Ethylene dione, with a chemical formula $\ce{C2O2}$ and an IUPAC name of ethene-1,2-dione, is an oxocarbon.


The Wikipedia page says:

The existence of $\ce{OCCO}$ was first suggested in 1913. However, despite its deceptively "simple" structure, for over a century the compound had eluded all attempts to synthesize and observe it. Such elusive nature had earned $\ce{OCCO}$ the reputation of a hypothetical compound and a mysterious, "exceedingly coy molecule".

I cannot understand what the rest of the article is telling me. So, why is ethylene dione unstable?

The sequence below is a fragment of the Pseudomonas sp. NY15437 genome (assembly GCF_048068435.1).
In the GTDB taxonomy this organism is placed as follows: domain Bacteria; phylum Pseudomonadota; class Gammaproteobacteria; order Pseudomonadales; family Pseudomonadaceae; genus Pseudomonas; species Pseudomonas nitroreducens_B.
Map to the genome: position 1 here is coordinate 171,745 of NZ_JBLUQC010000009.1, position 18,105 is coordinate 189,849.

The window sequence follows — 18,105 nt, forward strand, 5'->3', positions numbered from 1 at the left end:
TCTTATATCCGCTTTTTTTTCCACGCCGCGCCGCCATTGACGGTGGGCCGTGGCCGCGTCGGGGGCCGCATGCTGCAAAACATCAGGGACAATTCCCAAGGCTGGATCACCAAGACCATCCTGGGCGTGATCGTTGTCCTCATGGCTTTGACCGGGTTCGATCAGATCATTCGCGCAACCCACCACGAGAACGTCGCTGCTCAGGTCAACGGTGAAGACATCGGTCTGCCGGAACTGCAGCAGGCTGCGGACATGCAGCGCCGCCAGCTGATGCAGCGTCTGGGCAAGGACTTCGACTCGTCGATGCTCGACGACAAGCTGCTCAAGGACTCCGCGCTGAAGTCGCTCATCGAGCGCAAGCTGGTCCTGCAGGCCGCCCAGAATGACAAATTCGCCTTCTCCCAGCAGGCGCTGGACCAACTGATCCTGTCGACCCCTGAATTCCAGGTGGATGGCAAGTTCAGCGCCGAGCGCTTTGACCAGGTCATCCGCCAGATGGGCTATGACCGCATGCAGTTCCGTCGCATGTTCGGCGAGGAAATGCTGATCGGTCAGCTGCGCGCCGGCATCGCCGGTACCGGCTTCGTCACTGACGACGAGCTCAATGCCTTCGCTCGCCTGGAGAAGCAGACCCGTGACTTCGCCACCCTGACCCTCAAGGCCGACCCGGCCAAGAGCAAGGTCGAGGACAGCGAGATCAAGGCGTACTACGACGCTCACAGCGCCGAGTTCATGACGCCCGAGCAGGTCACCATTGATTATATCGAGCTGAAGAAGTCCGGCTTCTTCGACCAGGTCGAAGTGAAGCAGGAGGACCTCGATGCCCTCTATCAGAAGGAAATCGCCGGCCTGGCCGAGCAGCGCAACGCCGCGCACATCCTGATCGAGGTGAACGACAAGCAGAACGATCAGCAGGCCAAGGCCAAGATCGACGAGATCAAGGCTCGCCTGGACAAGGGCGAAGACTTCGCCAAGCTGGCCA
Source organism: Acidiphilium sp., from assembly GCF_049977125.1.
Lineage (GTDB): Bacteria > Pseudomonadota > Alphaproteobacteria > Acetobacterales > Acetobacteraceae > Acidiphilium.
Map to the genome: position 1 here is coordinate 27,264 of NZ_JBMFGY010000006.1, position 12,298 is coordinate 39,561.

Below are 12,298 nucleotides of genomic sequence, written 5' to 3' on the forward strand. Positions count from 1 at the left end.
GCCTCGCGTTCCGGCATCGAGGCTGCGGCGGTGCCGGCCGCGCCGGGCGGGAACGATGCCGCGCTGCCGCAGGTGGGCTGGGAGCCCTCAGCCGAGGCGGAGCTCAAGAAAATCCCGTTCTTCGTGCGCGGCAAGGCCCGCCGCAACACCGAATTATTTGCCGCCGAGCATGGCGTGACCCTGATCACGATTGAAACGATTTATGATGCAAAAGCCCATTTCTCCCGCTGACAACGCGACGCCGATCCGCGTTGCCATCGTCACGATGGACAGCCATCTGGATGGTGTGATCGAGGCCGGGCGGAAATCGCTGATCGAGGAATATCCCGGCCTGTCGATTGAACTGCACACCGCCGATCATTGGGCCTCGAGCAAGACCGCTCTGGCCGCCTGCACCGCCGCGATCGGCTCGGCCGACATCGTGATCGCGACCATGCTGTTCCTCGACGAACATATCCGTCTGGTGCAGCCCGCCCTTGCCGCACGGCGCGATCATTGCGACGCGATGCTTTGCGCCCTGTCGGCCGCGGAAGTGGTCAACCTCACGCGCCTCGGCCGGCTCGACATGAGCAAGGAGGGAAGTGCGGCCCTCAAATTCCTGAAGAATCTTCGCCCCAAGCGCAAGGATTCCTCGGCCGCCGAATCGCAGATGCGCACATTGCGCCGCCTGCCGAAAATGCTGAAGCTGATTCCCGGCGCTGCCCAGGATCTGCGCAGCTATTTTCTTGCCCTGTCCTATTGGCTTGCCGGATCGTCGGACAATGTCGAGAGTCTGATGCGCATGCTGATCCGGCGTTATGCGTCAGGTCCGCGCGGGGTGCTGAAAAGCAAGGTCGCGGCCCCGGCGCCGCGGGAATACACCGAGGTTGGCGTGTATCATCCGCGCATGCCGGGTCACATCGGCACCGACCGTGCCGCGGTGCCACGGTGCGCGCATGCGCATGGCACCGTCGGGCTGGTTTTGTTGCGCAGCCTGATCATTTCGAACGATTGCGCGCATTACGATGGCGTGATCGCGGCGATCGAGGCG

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    $\begingroup$ Well, being a dimer of CO doesn't do it any good. $\endgroup$ – Mithoron Jun 26 '17 at 14:04

The strength of a bond can be determined by the amount of electron density accumulated in the bonding region. A general rule is that the more electron density, the stronger the bond. This is due to a stronger attraction of the nuclei to the bonding electrons. (Of course, if there is too much, it may in turn become overall repulsive, like in the fluorine molecule.)

With an oxygen atom attached to each carbon, there is a strong inductive effect pulling electrons away from the carbon-carbon bonding region of the ethylene dione molecule. Thus, the strength of the carbon-carbon double bond in ethylene dione is greatly reduced, resulting in its instability. This is one plausible explanation.


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